Top Palestinian officials have put off a decision on whether to resume US-brokered peace talks with Israel. Senior officials have said Israel must first meet their border terms before negotiations can begin.
A meeting of top Palestinian leaders called to discuss US Secretary of State John Kerry's latest peace proposal ended late Thursday with demands that Israel agree on the general border of a future Palestinian state.
The delay in proceedings means that Kerry's sixth peacemaking visit to the region since March will most likely end inconclusively Friday when he is scheduled to return home after meeting with both sides once more.
Wasel Abu Yussef, a member of the Palestine Liberation Organization's (PLO) executive committee, said their top negotiator Saeb Erekat was sent to meet with Kerry "and inform him that Palestinians want guarantees regarding the general border."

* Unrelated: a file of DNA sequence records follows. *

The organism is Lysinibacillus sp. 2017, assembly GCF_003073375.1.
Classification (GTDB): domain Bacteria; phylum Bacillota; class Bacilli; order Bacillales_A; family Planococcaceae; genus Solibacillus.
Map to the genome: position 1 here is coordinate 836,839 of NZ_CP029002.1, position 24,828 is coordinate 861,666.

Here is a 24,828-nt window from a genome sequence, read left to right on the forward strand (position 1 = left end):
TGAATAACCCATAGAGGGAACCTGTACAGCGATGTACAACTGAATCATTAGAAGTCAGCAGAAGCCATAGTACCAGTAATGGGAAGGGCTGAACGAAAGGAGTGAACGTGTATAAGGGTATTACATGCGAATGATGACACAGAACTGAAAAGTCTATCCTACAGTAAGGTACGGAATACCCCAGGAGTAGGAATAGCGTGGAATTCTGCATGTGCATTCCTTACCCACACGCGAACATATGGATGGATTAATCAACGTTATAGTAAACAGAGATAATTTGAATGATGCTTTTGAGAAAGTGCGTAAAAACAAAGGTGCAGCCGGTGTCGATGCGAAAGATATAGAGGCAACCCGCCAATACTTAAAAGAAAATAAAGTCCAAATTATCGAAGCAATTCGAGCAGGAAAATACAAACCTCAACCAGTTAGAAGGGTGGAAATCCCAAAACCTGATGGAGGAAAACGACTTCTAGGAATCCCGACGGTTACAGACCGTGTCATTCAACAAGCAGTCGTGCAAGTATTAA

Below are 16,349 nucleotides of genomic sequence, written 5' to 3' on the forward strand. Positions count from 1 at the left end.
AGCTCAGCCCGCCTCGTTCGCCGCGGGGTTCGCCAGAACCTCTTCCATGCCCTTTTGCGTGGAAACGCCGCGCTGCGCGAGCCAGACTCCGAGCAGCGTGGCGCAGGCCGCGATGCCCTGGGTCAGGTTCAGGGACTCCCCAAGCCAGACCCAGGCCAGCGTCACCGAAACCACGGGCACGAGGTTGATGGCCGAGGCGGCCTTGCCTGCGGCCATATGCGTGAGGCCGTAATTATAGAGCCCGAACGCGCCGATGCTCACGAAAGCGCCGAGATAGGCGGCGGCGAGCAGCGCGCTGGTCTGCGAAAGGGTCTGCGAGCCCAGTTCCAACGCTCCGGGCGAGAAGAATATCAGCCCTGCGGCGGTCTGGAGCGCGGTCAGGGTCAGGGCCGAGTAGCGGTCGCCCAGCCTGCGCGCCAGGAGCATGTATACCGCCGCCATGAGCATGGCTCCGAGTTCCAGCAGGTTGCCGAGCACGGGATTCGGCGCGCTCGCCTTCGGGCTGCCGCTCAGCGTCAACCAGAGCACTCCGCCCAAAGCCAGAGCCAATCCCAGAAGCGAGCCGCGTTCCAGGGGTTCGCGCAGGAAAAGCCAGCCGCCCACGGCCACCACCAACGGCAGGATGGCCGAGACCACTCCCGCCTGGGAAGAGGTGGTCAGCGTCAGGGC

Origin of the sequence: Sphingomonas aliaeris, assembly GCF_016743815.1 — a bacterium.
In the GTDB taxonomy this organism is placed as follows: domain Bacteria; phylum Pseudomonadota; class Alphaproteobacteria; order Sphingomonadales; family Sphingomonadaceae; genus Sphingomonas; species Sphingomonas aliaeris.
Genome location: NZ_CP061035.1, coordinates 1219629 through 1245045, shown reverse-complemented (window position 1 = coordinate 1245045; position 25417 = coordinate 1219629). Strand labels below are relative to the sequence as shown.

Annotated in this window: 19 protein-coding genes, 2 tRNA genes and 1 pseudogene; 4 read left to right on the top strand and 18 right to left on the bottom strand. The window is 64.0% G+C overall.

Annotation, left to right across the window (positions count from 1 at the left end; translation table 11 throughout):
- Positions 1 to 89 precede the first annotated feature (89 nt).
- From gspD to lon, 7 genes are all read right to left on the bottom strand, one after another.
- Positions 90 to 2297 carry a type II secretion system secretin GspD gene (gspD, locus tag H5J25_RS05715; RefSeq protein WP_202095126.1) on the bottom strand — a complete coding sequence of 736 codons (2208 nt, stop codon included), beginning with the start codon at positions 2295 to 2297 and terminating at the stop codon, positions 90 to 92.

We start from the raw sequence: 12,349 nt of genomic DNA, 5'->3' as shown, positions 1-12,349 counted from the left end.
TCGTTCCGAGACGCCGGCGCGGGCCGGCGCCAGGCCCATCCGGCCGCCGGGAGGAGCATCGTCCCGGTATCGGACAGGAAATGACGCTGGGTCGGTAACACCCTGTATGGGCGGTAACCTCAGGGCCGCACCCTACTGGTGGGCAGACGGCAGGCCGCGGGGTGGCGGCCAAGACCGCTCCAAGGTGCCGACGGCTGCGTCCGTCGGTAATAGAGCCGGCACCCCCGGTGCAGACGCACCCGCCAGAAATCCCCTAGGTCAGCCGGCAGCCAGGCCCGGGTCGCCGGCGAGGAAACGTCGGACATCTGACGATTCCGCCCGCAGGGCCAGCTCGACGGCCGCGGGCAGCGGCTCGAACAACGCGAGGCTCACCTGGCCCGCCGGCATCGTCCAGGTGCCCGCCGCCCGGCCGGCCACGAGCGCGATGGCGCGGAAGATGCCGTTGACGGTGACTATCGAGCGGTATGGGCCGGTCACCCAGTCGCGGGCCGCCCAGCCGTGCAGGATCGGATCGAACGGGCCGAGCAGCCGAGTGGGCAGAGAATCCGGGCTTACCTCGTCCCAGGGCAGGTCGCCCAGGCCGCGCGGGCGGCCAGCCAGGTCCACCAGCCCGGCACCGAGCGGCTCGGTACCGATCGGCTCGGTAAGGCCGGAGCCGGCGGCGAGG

The general border refers to returning to the pre-1967 borders and agreeing to a land swap in order to create two states, according to initial reports. Kerry proposed the idea earlier in the week during a visit with Palestinian President Mahmoud Abbas and the Arab League in Jordan.
Abu Yussef said Erekat would also ask for more clarifications from Kerry on Israel's expectations for the negotiations, adding that Palestinians did not want to reject Kerry's efforts outright.
According to a statement released by the White House late Thursday, President Barack Obama asked Israeli Prime Minister Benjamin Netanyahu to work with Kerry "to resume negotiations with Palestinians as soon as possible."
Netanyahu has rejected the Palestinian demands, saying talks should begin without preconditions.
Peace negotiations between Israel and Palestine came to a halt in 2010 over Israel's refusal to halt settlement development in the West Bank. The Palestinian Authority has since gained non-member observer status from the United Nations, giving it more power in the international community to dispute Israeli territorial claims.
hc/av (Reuters, AFP)